It’s worth buying a car that’s had a few upgrades, such as telescopic dampers at the rear of Mk2 models (earlier cars already featured these), a Kenlowe fan, a spin-on oil filter and halogen headlights to replace the dismal sealed beam units originally fitted. 
Don’t be afraid of a car with a 2.5-litre engine installed; it’s a long-stroke version of the 2.0-litre unit, as seen in the 2500 saloon and estate, plus the TR5/TR6 in fuel-injected or carburetted forms. But the Vitesse transmission is fairly weak and the brakes marginal, so these should have been uprated at the same time. 

Tech spec - Vitesse 2-litre Mk2

Engine 1998cc, six-cylinder
Power 104bhp @ 5300rpm
Torque 117lb ft @ 3000rpm
Top speed 103mph
0-60mph 11.3sec
Consumption 32mpg
Gearbox Four-speed manual/overdrive

What to look for

• While tatty cars are not uncommon, it's really the chassis that needs careful inspection. Bodywork is easily replaced or repaired, and because of the separate chassis, seemingly rusty cars are actually structurally safe if the chassis is solid. Check the chassis rails and outriggers around the diff area.

• Other rot spots include the door bottoms, floorpans, rain gutters and the front lower corners of the bonnet along with the spare wheel well and front valance.

• Poor panel fit is to be expected, most came out of the factory that way. If a car has been rebuilt, it can be extremely difficult to line everything up correctly.

• You should expect a fair number of engine and gearbox leaks on all but the best examples, but obviously excessive leakage should sound alarm bells.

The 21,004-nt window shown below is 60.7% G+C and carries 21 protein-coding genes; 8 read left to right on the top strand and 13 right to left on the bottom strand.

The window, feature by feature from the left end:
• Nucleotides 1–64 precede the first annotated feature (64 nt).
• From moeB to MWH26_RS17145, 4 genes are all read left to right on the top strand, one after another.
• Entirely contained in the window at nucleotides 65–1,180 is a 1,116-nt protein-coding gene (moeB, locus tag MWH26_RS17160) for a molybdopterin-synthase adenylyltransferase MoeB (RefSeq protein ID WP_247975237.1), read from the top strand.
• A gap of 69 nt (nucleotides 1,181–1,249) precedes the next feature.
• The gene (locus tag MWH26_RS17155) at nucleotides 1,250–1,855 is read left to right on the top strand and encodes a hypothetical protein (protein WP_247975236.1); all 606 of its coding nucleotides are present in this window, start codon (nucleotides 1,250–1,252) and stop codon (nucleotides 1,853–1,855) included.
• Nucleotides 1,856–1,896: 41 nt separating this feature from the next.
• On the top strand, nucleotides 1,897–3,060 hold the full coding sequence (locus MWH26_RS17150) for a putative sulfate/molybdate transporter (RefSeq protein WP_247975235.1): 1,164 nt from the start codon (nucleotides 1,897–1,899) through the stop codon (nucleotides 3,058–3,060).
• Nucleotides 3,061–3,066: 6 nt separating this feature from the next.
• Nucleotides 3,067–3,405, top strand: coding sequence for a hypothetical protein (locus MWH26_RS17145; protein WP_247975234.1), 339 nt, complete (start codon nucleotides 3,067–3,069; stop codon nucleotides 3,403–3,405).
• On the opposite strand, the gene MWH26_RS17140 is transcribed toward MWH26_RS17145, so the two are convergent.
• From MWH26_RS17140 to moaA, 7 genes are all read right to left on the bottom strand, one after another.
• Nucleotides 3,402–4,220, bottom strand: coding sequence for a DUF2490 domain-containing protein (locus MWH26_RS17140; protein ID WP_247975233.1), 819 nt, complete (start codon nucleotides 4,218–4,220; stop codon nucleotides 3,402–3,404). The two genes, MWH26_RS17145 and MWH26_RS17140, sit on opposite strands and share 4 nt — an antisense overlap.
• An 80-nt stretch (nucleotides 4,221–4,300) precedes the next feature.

• A big weakness is worn out thrust washers, so check for play in the front crankshaft pulley while the clutch is depressed. If there is movement, the engine is probably already damaged.

• When the engine is first started (ideally listen to it from cold) check for any knocks or rattles. If you hear anything, it most likely means the main bearings are being starved of oil. The cure is an uprated oil filter.

• Rotoflex couplings need to be replaced at around 35k miles, so if you're buying a 2-Litre model, make sure they are still in good order.

• Gearboxes need to be driven with a modicum of mechanical sympathy, otherwise they can be short-lived. Too many racing starts will also destroy the differential. Test that the overdrive operates correctly, but is there's an issue it's usually a wiring issue, or a blocked internal filter.

• Front trunnions need to be kept well lubricated with the correct EP90 oil. If left to go dry, expect to find corrosion, and snapped vertical links. Cheap and easy to replace, the car will be out of action if they do fail.